AIX Records 3D Music Album Demo & Audio Calibration Disc 3D

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AIX Records
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Not Rated
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Single Side, Single Layer (BD-25)
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A, B & C
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Mark Waldrep
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Dolby TrueHD 5.1, Dolby Digital 5.1, PCM 24/96 2.0
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AIX Records 3D Music Album™ Demo & Audio Calibration Disc is the third Blu-ray 3-D Disc using the Dolby® TrueHD lossless codec, and it consists of a variety of musical genres. The performances were recorded in June of 2010 at the Colburn School for Performing Arts in Zipper Auditorium and are not live concert videos, as there was no audience present during the recording sessions. AIX Records produces albums by recording all of the participants in real time without overdubs or digital processing of any kind. Two other AIX 3D Music Albums are reviewed in Issue 157, with three more to follow. The production features eight performances: "The White Horse Trail," performed by Laurence Juber on acoustic guitar; "Play Something Sweet" ("Brickyard Blues"), performed by Rita Coolidge singing with an 11-piece backup band; "A Little Too Late," performed by Mark Chesnutt singing and acoustic guitar and backup band; "Bach's Goldberg Variations Acoustica," performed by the AIX All-Star Band; "Skeeball," performed by flutist James Walker and Free Flight; "Into The Third Dimension," performed by Laurence Juber on acoustic guitar, Kevin Axt, on electric bass and MB Gordy on drums; "Mozart's String Quartet K 269 Movement I Allegro"; and "Bereuse," performed by Bryan Pezzone playing a Model D Steinway 9-foot concert grand piano. "Bach's Brandenburg Concerto No. 5," with Cristian Mandeal conducting the Georges Enescu Philharmonic Orchestra, is listed in the booklet and supports a 17-minute 3-D survey of various locations in Southern California. Mark Waldrep, PhD, the founder, president and chief engineer at AIX Records presents an Introduction to the 3D Music Album concept. The Blu-ray is fully compatible with standard 2-D Blu-ray Disc™ players and displays, so one can enjoy the disc even on a non-3DHD display. The disc also contains a complete set of audio calibration instructions and tones and is recommended as a reference to the exceptional audiophile quality that the company has built its reputation on. The disc features reference-quality Dolby TrueHD music tracks, and home theatre setup tests, such as the "Subwoofer Crossover Test" and "System Setup Tutorial," to help optimize the performance of a sound system. (Gary Reber)

Special features include a booklet about the project, with appropriate musician and production credits and an AIX Records catalog listing. Both 2-D and 3-D versions are contained on the Blu-ray Disc. Also included is the featurette Southern California In 3D accompanied by Johann Sebastian Bach's "Brandenburg Concerto No. 5," (HD 10:04) and an Introduction segment.

This is AIX Records' first 3-D Music Album sampler Blu-ray Disc release. With these releases, AIX has ventured in producing original 3DHD video programming of the highest technical quality. This 1.78:1 720p MVC 3-D Music Album Blu-ray release was shot with four Panasonic AG-3DA1 cameras, and the picture exhibits beautiful natural depth. But unlike the first 3-D Music Album production of "Goldberg Variations Acoustica," there is visual crosstalk or ghosting throughout on the re-released version supplied, which AIX promises will be minimized when the final replicated discs are made available. Interestingly, during the selections "Bach's Goldberg Variations Acoustica," "Into The Third Dimension," and "Bereuse," ghosting is far less apparent and distracting. The special feature Southern California In 3D exhibits serious distracting double image crosstalk artifacts. The otherwise-impressive imagery is produced in the 1280 x 720 HD resolution format, not 1080p, which would further enhance resolution. Perhaps this is a problem with the multi-camera registrations or with the master because, with few exceptions of other studio 3-D movie releases, ghosting has not been detected, or if ghosting was present the outlines were so faint as to be virtually non-existent. Still, while not as sharp as possible, the imagery is totally satisfying in detail, particularly in the instruments and supporting electronics. Instrumental textures are revealed in degrees of "reflective shininess" of glossy smooth finishes on instruments, and the "roughness" exhibited on drum heads and scuffs on wood acoustic bass and string instruments. Similarly, fine detail is revealed in facial features and clothing, as well as the staging textures. The color spectrum is absolutely realistic and natural, with no exaggeration. Hues are rich and warm, with natural densities. Fleshtones are accurate throughout. The visuals are simplistic, as the program segments are an assemblage of images showing relatively static musicians expressively singing and playing their instruments from various angles and distances. Contrast is excellent with deep, solid black backgrounds and revealing shadow delineation. This contributes to the impressive sense of depth and the ability to judge spatial distances between the musicians and their instruments. There is no real complexity to the imagery, just a straight-ahead documentation of the performance staging shown from various angles. While foremost a documentation of musical events, unfortunately, the 3-D technical artifacts downgrade the presentation in terms of visual quality, which otherwise would have attained near-reference 3-D Blu-ray status, with stunning and absorbing natural imagery. (Gary Reber)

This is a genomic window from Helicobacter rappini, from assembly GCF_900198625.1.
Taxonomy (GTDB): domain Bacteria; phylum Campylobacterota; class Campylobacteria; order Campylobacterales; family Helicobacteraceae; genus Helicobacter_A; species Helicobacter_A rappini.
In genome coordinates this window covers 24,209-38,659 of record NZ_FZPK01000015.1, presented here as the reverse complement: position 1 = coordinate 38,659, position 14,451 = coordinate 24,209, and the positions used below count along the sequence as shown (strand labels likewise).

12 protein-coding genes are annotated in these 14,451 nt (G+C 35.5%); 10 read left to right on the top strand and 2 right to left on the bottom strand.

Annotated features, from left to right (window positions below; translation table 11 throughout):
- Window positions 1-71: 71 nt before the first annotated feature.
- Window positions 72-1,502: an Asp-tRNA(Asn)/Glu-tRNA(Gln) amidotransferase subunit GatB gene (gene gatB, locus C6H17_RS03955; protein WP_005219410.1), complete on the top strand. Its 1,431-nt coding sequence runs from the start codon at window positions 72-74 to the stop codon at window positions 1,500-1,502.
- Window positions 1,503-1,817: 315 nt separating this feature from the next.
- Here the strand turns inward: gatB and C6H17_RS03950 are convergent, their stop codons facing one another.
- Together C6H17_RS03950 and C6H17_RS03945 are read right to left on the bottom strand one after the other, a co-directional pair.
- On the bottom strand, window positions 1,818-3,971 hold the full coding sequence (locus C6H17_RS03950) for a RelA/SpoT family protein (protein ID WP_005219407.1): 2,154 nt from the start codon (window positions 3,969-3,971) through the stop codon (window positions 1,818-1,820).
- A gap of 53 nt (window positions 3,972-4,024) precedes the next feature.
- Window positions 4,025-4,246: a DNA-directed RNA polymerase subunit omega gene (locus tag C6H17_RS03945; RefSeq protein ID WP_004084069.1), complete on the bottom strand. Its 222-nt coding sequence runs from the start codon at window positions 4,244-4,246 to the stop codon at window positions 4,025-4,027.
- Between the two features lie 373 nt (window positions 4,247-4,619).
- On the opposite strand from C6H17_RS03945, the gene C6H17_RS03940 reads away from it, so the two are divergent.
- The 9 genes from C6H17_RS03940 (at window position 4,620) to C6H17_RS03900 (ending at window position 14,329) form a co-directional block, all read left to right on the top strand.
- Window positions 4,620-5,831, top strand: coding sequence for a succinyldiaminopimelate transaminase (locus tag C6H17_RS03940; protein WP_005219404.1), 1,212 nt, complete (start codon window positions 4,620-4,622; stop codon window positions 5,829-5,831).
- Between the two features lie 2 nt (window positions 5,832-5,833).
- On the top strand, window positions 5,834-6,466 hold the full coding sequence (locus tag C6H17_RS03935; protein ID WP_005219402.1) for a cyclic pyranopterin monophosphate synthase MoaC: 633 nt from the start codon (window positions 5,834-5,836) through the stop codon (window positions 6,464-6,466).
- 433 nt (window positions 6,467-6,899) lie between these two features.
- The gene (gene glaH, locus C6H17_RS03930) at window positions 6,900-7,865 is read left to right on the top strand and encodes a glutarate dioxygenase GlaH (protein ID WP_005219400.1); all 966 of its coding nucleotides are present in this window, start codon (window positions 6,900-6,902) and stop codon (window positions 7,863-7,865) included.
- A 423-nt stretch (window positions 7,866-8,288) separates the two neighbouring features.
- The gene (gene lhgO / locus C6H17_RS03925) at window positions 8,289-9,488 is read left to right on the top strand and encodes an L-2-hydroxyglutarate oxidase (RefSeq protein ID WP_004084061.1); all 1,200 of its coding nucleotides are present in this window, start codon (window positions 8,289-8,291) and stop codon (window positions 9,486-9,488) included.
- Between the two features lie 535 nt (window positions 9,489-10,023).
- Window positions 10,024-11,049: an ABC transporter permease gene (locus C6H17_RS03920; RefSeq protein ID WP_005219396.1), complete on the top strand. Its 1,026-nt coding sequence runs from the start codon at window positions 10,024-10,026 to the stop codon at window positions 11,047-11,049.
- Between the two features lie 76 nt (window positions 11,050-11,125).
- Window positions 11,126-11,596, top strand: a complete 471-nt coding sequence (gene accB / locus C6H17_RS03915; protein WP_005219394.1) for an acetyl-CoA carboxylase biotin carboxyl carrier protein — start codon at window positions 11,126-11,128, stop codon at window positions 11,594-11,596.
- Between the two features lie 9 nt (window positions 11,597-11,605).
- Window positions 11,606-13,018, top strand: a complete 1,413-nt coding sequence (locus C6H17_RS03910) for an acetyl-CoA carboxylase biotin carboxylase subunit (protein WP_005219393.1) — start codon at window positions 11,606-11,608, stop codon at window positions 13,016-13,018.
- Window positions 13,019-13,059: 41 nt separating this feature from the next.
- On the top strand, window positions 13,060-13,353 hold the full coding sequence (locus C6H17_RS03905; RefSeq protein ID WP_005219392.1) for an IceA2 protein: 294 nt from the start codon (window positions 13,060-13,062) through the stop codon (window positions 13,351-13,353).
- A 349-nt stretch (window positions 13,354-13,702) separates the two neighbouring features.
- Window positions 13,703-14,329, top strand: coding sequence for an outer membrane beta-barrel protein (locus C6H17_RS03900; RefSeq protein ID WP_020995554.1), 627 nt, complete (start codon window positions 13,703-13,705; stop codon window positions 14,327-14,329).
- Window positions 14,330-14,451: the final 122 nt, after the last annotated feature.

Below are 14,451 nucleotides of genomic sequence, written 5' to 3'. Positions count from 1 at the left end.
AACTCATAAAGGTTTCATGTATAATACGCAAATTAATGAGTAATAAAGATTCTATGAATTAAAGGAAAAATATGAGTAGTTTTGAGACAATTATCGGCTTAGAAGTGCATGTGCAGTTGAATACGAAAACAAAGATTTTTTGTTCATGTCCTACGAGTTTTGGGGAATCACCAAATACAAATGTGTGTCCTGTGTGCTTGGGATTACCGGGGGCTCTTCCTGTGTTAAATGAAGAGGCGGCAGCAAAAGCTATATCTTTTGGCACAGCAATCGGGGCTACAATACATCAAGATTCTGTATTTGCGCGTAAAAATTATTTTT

The album is recorded in high-definition 96 kHz/24-bit LPCM, with no dynamic range compression, equalization, or other signal processing to compromise fidelity. The recorded 5.1 surround mixes are encoded using Dolby TrueHD and the legacy Dolby Digital format, and allow the listener to choose the perspective from the "stage" or from the "audience" point-of-view (POV). The "stage" perspective puts you on the stage, with the musicians distributed to the left and right, as well as in front of you, while the "audience" perspective delivers the sound as if you were in the best seat in the house, more distant and reverberant, with a frontal focus and ambient surround soundfield. An optional 2.0-channel 96 kHz/24-bit PCM mix is provided, which also sounds incredibly transparent. The reference-level output on this disc is significantly higher, perhaps 2 dB to 4 dB, which required reducing the volume. To assist in proper level setting AIX provides channel ID calibration tests in 7.1, 5.1, and 2.0 formats with optional LPCM, Dolby TrueHD, and DTS-HD Master Audio™ codec encoding. Also included are tests for loudspeaker balance, loudspeaker phase, subwoofer crossover, and full-frequency and subwoofer sweeps. There are channel ID tests for both the traditional ITU 5.1 surround setup and a 7.1 array of loudspeakers, with the left and right surrounds placed at 90 degrees and the left and right rear loudspeakers at 135 to 155 degrees. The channel loudspeaker diagram layout in the booklet shows the position of the added two channels in the 7.1-channel layout to the rear, rather than to the 90-degree side channels with the traditional (5.1) surrounds positioned from 120 to 135 degrees. This continues to be confusing for the end user, as there still is no agreement on a 7.1-channel location standard, with some 7.1 releases positioning the added two channels at 90 degrees relative to the prime listening "sweet spot" and others as additional rear channels nearer the existing 120- to 135-degree surround positions. Most 7.1 motion picture mixes place the added two channels at the 90-degree positions. The sound quality is audiophile grade throughout, with an impressive dynamic quality and natural three-dimensional holosonic® envelopment delivered by the surround mixes. The Steinway Model D concert grand piano sounds magnificent, if not the finest recording of the instrument ever. No matter what presentation is selected, there is no sacrifice in fidelity or transparency across the recording's wide dynamic range. Most impressive is the natural decay of transients amongst the varied instrumental sounds, which enhances the absolute visceral realism, for one of the finest recorded sonic experiences ever. AIX Records uses stereo pairs of microphones, world-class discrete preamplifiers, and digital-to-analog converters fed directly into a multitrack HD digital recorder. The resulting surround music presentation is delivered with the highest-quality technical standard, using state-of-the-art digital recording equipment, with the intent of elevating the standard of recording/mixing music, performed by real musicians, in real performance venues. As testament to the extraordinary musicianship, these rare performances are breathtaking! This is a marvelous musical achievement and presentation that will enthrall music lovers and audiophiles who have an appreciation for master musicianship and sound quality. (Gary Reber)